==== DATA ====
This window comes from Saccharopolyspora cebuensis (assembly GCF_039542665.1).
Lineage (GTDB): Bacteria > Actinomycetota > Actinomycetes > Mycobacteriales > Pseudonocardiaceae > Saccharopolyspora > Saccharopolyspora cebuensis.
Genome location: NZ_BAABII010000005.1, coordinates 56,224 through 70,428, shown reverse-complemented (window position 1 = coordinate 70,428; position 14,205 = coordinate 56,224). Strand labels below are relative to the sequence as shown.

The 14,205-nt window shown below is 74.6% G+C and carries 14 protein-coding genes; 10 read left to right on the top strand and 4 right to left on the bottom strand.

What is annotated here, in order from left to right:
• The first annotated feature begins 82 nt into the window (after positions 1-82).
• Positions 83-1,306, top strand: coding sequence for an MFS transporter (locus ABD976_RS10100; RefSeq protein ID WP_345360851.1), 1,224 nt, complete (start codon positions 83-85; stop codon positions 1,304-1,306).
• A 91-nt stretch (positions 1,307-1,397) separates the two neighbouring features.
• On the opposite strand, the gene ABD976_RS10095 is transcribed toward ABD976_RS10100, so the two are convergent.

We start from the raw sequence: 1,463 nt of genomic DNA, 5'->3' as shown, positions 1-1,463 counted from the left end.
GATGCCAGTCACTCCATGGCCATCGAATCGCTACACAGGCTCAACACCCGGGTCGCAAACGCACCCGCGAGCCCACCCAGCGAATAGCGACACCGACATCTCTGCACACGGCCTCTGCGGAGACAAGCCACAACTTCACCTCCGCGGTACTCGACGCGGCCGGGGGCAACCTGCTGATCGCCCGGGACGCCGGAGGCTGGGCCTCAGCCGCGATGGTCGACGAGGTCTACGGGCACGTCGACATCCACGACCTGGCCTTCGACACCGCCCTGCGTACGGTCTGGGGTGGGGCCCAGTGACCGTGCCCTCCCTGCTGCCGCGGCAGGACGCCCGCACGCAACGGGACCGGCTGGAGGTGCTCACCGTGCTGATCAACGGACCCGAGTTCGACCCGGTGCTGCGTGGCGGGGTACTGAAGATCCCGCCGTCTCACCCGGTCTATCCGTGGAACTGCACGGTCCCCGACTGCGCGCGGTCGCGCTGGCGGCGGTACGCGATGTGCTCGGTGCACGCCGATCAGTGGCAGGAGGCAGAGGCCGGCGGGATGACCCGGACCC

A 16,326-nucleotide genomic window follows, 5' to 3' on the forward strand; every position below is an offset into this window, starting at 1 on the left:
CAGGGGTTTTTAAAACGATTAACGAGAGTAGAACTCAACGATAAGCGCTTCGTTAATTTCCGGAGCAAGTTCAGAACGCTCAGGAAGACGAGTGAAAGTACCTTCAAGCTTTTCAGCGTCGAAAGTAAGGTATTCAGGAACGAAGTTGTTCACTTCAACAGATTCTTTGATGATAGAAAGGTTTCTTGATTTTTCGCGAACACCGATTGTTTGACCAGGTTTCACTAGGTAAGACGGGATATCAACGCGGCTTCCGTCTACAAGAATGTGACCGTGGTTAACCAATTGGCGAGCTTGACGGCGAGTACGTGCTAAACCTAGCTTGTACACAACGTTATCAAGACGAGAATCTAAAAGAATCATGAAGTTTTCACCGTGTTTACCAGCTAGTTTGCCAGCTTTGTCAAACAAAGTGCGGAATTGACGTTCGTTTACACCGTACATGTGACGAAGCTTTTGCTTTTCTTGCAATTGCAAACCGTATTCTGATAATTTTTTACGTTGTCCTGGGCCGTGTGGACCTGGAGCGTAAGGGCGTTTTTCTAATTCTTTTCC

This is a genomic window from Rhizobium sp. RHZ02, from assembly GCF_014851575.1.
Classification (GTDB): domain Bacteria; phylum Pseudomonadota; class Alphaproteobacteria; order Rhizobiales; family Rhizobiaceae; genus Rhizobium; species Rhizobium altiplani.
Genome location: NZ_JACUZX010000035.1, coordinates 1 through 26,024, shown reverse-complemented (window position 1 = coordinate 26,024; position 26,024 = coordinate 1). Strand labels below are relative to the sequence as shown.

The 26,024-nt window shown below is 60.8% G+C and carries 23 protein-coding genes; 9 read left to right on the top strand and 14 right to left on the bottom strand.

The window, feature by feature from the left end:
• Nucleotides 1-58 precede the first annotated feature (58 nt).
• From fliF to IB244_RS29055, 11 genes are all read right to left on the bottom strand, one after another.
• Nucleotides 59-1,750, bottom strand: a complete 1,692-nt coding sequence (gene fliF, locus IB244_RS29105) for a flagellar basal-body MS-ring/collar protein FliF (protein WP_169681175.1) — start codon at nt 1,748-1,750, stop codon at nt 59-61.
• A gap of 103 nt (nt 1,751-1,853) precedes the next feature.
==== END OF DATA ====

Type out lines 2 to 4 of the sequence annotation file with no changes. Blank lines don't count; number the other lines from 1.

Lineage (GTDB): Bacteria > Actinomycetota > Actinomycetes > Mycobacteriales > Pseudonocardiaceae > Saccharopolyspora > Saccharopolyspora cebuensis.
Genome location: NZ_BAABII010000005.1, coordinates 56,224 through 70,428, shown reverse-complemented (window position 1 = coordinate 70,428; position 14,205 = coordinate 56,224). Strand labels below are relative to the sequence as shown.

The 14,205-nt window shown below is 74.6% G+C and carries 14 protein-coding genes; 10 read left to right on the top strand and 4 right to left on the bottom strand.